Groom Duties

Hell or Paradise: Destination Weddings

Imagine two different bars. The first one’s packed with ugly waitresses, long lines, blaring music, $12 drinks, and beer that tastes like a bucket of warm piss. Also…you’re paying everyone’s bar tab. Oh, and it took you months to plan the party. There’s only one saving grace—the bar is filled with all of your friends and family…so you actually have a pretty good time. Everyone’s happy.

And the second bar? Scorching-hot bartenders that look like Adriana Lima, your favorite music, and premium liquor for only $1 a glass. It’s the best bar ever. You’re shocked you’ve never heard of it. There’s only one catch: the cover charge is steep, so a few of your buddies couldn’t make it.

If you play your cards right, the second bar is your destination wedding. When most people think about exotic, tropical weddings in Maui they think, “I can’t afford that.” Actually, you can. It can be cheaper—much cheaper—than a ceremony down the block.

You just have to make a few tradeoffs. The pros and cons of a Destination Wedding:

Pro: You slash the guest list

Think of this as a ruthless “filtering mechanism” to determine who should make the cut. In one dramatic stroke you solve every guest list problem: no co-workers, no cousins you haven’t seen since puberty, no college buddies you only speak with on Facebook. At its core, a destination wedding ensures that you only invite people you actually like (plus your family). Your costs will plummet. Suddenly an exotic, spare-no-expense gala on the gleaming beaches of Greece is within your grasp.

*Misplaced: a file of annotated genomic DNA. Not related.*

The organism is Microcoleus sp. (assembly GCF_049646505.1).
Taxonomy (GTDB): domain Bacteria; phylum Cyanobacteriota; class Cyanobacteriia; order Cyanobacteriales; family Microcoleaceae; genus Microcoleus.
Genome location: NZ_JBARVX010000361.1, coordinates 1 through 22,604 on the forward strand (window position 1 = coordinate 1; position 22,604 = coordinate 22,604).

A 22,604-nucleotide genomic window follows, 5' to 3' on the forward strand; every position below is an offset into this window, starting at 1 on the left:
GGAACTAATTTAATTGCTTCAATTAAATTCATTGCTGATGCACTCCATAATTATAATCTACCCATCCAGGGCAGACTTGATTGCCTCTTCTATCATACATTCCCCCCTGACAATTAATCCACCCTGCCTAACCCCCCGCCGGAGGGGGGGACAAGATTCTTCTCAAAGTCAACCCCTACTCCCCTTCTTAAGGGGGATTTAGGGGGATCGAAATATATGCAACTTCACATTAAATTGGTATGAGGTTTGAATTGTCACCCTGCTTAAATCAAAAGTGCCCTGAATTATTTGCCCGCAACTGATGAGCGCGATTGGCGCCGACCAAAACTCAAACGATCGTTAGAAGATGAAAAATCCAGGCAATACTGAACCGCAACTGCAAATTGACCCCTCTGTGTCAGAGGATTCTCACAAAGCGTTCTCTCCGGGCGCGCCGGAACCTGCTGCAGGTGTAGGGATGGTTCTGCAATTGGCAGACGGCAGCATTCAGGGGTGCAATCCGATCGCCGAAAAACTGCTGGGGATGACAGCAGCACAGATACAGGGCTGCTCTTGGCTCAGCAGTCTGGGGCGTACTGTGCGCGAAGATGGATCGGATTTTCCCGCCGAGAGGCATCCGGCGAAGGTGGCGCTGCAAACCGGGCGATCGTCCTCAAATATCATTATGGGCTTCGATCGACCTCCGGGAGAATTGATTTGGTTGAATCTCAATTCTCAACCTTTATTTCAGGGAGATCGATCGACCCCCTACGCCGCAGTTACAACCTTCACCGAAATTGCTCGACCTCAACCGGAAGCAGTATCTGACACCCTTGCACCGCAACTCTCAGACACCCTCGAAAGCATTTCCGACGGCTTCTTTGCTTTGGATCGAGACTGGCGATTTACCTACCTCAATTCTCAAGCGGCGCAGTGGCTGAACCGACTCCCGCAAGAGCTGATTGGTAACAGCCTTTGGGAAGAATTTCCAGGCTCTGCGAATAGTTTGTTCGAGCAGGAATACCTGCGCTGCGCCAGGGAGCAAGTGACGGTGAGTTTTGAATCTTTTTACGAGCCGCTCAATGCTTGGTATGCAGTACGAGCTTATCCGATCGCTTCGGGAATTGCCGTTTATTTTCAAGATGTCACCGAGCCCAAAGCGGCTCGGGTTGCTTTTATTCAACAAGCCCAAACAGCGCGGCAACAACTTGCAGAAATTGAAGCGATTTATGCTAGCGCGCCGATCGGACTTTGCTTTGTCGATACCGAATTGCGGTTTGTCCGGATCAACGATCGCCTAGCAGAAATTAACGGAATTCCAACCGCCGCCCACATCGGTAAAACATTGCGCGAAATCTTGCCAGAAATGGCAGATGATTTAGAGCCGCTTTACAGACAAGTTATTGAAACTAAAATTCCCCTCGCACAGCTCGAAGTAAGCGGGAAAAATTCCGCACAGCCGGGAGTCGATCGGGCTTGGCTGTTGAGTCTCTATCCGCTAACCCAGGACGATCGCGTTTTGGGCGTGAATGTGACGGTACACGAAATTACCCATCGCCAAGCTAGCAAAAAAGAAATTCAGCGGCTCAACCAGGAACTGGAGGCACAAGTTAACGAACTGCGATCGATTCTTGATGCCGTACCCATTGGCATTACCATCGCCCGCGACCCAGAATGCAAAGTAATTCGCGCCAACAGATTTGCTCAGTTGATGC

Con: You slash the guest list

Some friends—good friends—simply won’t be able to make it. And your 93-year-old great grandmother isn’t boarding that flight to Honolulu. But as Tyler Durden said, if you wanna make an omelet you gotta break some eggs. Sorry Grams.

Pro: It’s a psychological game-changer

When you get a crowd of people on the beach in Honolulu, it shakes up their expectations of what the wedding should feel like. You have newfound freedom. In the typical ho-hum reception hall, the vendors make a killing by peddling what’s supposed to be included—table decorations, flowers, yada yada. You’re trapped by convention. But when you transport the reception to Liechtenstein? All bets are off. No one has any frickin’ clue. You could serve the guests a bowl of sunflower seeds and say it’s “Liechtenstein tradition.” Suddenly you’re in control.

Con: Resentful guests

Look. There’s no getting around it. If your best man is getting his masters degree in Ancient Hindu Philosophy and has $27 bucks in his checking account, don’t worry, he’s a good friend so he’ll hit his plastic and make it happen…but he’ll have a tinge of resentment. Yes, you can offer to cushion the blow (subsidizing airfare and hotel) but that gets awkward and gets expensive. Do you help pay for just him? Just the wedding party? Everyone? It gets weird. When you choose a destination wedding, you’re invisibly shifting some of the wedding costs to your guests. So don’t do it if all your guests are poor.

Pro: Less wedding planning

Shhhh. This is almost a secret. When you book a resort somewhere tropical, the venue will have an all-in-one package that bundles your lodging, reception, catering, and even the officiant. You have fewer options and fewer ways to customize. It’s the difference between building a computer from scratch—assembling a motherboard, hard drive, circuitry—and just buying a damn laptop. Bad news for your fiancée, good news for you.

Con: It might not count.